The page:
Paella is probably the most well-known food from Spain. Paella actually originated in the Valencia area from a small town called El Par Mar. This place is just a 30min bus ride from the city center of Valencia and offers some of the best paella you can find in Spain. Many restaurants offer paella valenciana that has a variety of fish or other things thrown in the pan, but true paella valenciana has chicken, rabbit, and special types of green bean and a white bean. This was definitely one of my favorite dishes while in Spain, especially because is originated in Valencia.
Also an extremely well known dish, tapas are an easy and fun way to try half the menu with a group of friends without breaking the bank or over stuffing yourself. Tapas came from the Andalucía region of Spain, so it is typical to get a tapa with your drink in some bars in that area which is always a plus.
Getting a little less typical are the bocadillos that are an easy find wherever you go in Spain. The most traditional is the española, which comes on a small baguette type of bread with Spanish tortilla, a mixture of potato and egg. This is kind of a combination of typical food, but they come together so much it was hard not to put them together. Bocadillos can have tons of different things on them and there are a few different types of tortillas as well, but my favorite and the most typical as I said is the bocadillo de tortilla española.
Patatas bravas are another one of my go to dishes. They are chunks of potatoes that have been fried and topped with a mayonnaise and salsa brava or with aioli sometimes. This is usually a starter at restaurants or at least a tapa that can be selected.
Becoming a little more obscure, tostada de tomate was something I didn’t discover until I was more than half way through my study abroad experience, which honestly kind of sucks. This turned into my go to snack on the university because it was so good and so cheap. This is basically a toasted baguette sort of bread with tomato sauce put over it. I would sometimes get it with fresh cheese as well. One of my absolute favorites.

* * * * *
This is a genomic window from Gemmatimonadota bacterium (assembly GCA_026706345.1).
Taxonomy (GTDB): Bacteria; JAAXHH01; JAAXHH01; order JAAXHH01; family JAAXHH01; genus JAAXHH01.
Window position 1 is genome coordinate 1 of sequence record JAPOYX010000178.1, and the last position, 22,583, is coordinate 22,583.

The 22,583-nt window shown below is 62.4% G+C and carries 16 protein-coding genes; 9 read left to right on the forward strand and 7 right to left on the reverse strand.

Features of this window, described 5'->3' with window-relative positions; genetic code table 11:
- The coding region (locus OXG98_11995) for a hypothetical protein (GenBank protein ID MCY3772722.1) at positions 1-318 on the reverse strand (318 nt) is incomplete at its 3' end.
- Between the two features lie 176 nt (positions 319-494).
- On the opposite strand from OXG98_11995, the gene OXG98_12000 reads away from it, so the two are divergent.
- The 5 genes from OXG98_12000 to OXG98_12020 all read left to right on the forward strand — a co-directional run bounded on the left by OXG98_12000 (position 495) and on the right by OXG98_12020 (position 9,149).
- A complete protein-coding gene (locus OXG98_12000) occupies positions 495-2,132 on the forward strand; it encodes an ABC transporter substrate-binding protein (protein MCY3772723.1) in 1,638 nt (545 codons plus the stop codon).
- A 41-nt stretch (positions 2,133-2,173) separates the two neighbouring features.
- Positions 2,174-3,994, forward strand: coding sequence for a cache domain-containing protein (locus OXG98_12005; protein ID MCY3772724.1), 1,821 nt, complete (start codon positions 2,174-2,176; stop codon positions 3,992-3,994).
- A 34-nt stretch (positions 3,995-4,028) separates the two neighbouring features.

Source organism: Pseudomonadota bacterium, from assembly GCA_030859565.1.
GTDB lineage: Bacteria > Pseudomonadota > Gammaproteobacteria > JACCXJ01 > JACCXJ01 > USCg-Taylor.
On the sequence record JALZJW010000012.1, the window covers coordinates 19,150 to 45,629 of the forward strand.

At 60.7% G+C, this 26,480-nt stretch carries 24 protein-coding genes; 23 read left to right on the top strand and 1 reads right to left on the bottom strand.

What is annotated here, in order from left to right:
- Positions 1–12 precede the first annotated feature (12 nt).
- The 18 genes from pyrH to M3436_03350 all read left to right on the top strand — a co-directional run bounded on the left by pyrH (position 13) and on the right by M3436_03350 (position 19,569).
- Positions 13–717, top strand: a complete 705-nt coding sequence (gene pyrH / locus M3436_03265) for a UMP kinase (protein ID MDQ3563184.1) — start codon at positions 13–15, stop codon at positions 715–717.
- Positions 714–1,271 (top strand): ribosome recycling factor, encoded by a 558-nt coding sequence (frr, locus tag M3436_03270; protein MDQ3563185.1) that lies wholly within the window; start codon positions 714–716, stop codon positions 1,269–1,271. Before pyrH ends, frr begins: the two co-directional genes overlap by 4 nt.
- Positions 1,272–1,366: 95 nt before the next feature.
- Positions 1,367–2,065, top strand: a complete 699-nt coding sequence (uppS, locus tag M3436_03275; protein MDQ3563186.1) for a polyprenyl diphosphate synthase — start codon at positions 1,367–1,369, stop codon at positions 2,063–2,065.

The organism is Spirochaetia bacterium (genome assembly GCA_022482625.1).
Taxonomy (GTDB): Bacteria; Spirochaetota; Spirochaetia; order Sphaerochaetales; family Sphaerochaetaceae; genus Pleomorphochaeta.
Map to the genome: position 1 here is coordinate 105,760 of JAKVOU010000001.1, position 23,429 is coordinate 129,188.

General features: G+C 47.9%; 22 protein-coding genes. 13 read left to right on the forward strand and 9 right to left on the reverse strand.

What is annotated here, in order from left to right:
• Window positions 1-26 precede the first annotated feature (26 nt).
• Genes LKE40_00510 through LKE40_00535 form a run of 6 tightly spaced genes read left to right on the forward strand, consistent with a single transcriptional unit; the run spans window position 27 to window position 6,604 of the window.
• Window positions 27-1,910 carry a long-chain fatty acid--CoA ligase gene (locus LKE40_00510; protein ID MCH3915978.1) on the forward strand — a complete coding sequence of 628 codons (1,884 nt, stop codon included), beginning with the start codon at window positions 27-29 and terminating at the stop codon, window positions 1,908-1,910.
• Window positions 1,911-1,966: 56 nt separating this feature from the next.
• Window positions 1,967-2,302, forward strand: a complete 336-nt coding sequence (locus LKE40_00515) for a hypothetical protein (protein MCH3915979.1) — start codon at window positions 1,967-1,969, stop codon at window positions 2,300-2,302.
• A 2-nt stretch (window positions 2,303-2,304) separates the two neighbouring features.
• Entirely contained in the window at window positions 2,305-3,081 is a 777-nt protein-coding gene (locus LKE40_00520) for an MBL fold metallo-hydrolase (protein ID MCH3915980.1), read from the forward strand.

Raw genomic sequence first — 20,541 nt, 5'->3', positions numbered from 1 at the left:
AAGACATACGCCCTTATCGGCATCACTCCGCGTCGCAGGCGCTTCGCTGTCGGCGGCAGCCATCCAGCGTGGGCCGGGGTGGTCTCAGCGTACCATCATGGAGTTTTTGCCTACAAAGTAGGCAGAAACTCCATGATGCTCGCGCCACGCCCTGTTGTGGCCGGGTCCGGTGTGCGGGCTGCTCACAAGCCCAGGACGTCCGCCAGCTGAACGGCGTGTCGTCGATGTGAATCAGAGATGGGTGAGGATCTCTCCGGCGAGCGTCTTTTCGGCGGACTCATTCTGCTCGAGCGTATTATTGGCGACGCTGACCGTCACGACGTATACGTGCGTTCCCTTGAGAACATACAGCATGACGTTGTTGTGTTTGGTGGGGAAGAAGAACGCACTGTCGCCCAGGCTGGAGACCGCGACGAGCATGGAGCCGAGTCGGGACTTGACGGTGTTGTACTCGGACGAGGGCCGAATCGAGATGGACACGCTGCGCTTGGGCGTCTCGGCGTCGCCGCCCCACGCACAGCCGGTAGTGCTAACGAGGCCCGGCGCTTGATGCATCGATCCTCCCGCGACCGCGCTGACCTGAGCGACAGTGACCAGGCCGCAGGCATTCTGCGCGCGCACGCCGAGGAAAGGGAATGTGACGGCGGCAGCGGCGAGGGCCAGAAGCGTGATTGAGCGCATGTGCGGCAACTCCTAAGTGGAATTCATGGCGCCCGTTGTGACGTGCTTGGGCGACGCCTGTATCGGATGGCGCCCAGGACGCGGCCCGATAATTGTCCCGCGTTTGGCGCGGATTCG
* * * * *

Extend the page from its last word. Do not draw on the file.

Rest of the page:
This is my small list of favorite foods that I have enjoyed while being in Spain. I know I have missed some and there are other Spanish foods that I have had here not on this list, but they are not my favorite. Everyone should try all the typical Spanish foods, but these are my must tries for anyone going to Spain!
These past months, the friends I have hung out with are from other countries and they speak English extremely well. While their level of English is impressive, there are a couple of words and phrases that I always get asked about since I am the native English speaker in our group. It seems that I have turned into the human dictionary if they don’t know how to say something. I have always been excited to help, but after multiple questions I begin to get confused by my own language because I do not have to think about the basis of their questions. For example, trying to explain when to use good or well in a sentence. I don’t think I ever actually learned that in school but just from listening to my parents speak.
Also, I have found that foreigners make many of the same mistakes in English. One consistently being “Can you explain me this?”, which just needs a “to” and a little rearrangement. As I become more familiar with Spanish and have talked with my friends about this, most languages use similar orders that encourages the “explain me” mistake. There are many others, but I have found that is the main mistake I have noticed.
Coming to Europe I knew that English was the most learned language, but I did not realize how many people really knew it. In every country I have traveled, English was a requirement in school – or at least seemed like it because of the level of their language. While I could usually find someone who spoke English in the different countries, I started to notice the difference between those countries and Spain.
I feel as if the majority of Spanish people do not know much English at all. I guess I expected that coming over, but in my intensive language course I took at the beginning, everyone spoke fluent English. It might just be my region of Spain, but I can only count a few people who could have a simple conversation in English. While that has been my observation so far, I know my conclusion about this can be very wrong since I am sure everything is extremely subject to region. I just found the level of language in different areas an interesting topic especially in comparison to the US when barely anyone I know learns another language in school.